Had family obligations landed differently on the calendar, I’d have come to Boston earlier, to watch Shalane Flanagan, Anna Willard and Ian Dobson run the Invitational Mile yesterday, and to attend the Expo. The Expo is nearly as inspiring as the marathon itself. Wandering around in a mass of the best marathoners in the country, at the peak of their fitness, I get jumpy with the thought that I want to belong to this fast tribe! But, for this year, at least, I would just swoop in and out to watch the race.
JG and I watched the women’s 9:32 AM start on TV then gathered up our stuff and headed to the finish line to wait for a couple of hours. The announcer was pretty good about calling the race for us, letting us know who was leading and falling off the pack; I also had my trusty UK correspondent TS emailing me updates to my Blackberry. JG is easy, lighthearted company, and we stood there swapping stories and complaints, catching up the way only two women can (ceaseless chatter punctuated with laughter and exclamations of astonishment). I’ve somehow taken on Matt’s bias towards runners who train in Colorado so I was thrilled to know that Colleen de Reuck and Elva Dryer were hanging on tight with the lead pack for so long. But really, it was just encouraging to see these three American women leading the Africans. Around Mile 19, two things seemed to happen at once: Kara began to push the pace to break up the pack, and Deriba Merga completely pulled away from the rest of the elite men. Both exciting, gusty moves and I wished I could have seen them. (I will later.) By the time Kara was at Mile 23, I was fidgeting anxiously, pulling my course map in and out of my pocket, futzing with my tin of lip balm, and scrolling crazily through my Blackberry’s inbox. Fandom is a strange affliction, and having Kara so close to victory, so close at hand, was more than I could bear calmly. JG laughed fondly at me. When it became apparent that Dire Tune and Salina Kosgei were not only at Kara’s shoulder but also inching ahead of her, I began to pray. I was afraid of Dire’s bitter kick. Finally, finally the women turned onto Boyleston Street and sprinted towards us, where I stood in a mass of people, screaming my head off. It was clear from where I stood that Kosgei had it; I watched the two yellow singlets streak by and tears welled up behind my sunglasses. Kara would be third. She came by next looking like a giant after the two diminutive African women (Kara is the tiniest woman I’ve ever met). Her legs seemed heavy even though she was moving at an incredible clip, and her face was dismantled, whether it was from physical struggle or emotional distress I was unable to tell. All I could think was how the disappointment must be crushing all the air out of her; my heart ached for her. She has to face a cold reality when she considers her third place finish: even though it’s amazing to have two Americans on the podium at Boston, it’s all conciliatory small talk, really.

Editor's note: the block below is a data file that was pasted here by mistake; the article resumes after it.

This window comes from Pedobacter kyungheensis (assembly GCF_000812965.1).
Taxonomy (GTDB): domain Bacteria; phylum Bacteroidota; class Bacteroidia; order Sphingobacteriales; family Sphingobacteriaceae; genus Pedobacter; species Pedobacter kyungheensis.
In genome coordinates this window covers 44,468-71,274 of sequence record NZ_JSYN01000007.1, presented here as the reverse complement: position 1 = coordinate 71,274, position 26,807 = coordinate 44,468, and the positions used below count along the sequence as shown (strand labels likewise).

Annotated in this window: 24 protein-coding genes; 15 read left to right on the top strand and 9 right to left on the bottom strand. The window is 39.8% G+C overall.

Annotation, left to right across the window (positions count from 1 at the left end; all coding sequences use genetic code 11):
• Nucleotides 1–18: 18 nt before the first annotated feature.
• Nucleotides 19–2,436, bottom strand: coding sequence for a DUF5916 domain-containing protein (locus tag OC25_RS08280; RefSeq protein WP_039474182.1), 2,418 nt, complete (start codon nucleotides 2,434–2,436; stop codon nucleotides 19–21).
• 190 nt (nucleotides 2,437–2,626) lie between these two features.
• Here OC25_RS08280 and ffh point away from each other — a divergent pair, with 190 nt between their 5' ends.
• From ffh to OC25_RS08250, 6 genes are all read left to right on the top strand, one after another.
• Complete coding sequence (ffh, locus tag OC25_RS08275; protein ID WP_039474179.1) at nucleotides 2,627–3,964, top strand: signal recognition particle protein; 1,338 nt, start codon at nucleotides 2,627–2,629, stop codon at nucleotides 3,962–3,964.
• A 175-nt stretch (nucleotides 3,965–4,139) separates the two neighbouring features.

Then a few more Africans trundled through, and Lidiya Grigoryeva, and I had to pick my spirits up and cheer like a madwoman for Colleen de Reuck, who finished 8th as the top women’s finisher. Wow, what a comeback, what an amazing finish! 45 years old! And she looked super-fit, lanky as all get-out. I was so happy for her, and that we had two American women in the top ten. I also recognized Veena Reddy when she pranced by with her black hair streaming loose behind her; I saw her race here at the trials last year.
Soon, Merga was there in his orange singlet (because the women’s race was so slow, he caught them), bounding towards the finish line. I couldn’t help but be happy for him; he was grinning from ear to ear and he had so much to vindicate, most notably how he hit the wall at the Olympics, his whole race falling apart on the track with less than 400 meters to go to a bronze medal. I was glad he won. Some African dude I’d never heard of came in second. And Ryan Hall our Great Golden Hope, pulled out a third place finish, which frankly I am jazzed about. We all cheered our lungs out for Ryan–he is such a beautiful runner–and I had flashbacks of his inspiring finish at the trials in Central Park, where we were chanting his name. I am impressed with the way he reeled in half a dozen runners to get back into podium position in the final miles of the race.
Elva Dryer dropped off the pack to finish 12th, and Brian Sell, who looked like he was hurting at the end (his form was all crumpled forward, poor kid), finished 14th, in 2:16:31. Awe, Brian. JG and I lingered for hours more, watching the crowds pour through. I saw my physical therapist run by, and an old TNT coach. We cheered and cheered. My thoughts kept wandering to Kara, what was she doing, how was she feeling? I was glad she had Adam there. Back on the course, I saw more than a few women sporting pigtails. At a certain point I had a pang of sadness as I realized my moment at the finish line has been indefinitely deferred. I smiled when I saw couples running across the finish line, hands clasped together and raised like champions. I was excited for all the runners, understanding everything they’d done–training for their qualifying race, grabbing the brass ring, training through one of our worst winters ever, and finally beating those hills and that headwind– to get to the blue and yellow finish line in Copley Square. I admire them, every single one.
Last year, when I watched this race, I wasn’t yet sure if I could run a Boston-qualifying time, or if I even dared to believe I could. But now, with NYC in my pocket, I do dare. This knowledge made for a different spectating experience, definitely more vicarious. One day I will be you, I thought as my gaze pinpointed a woman striding towards the finish with a grin spread across her face. I am injured now, but that’s just for right now.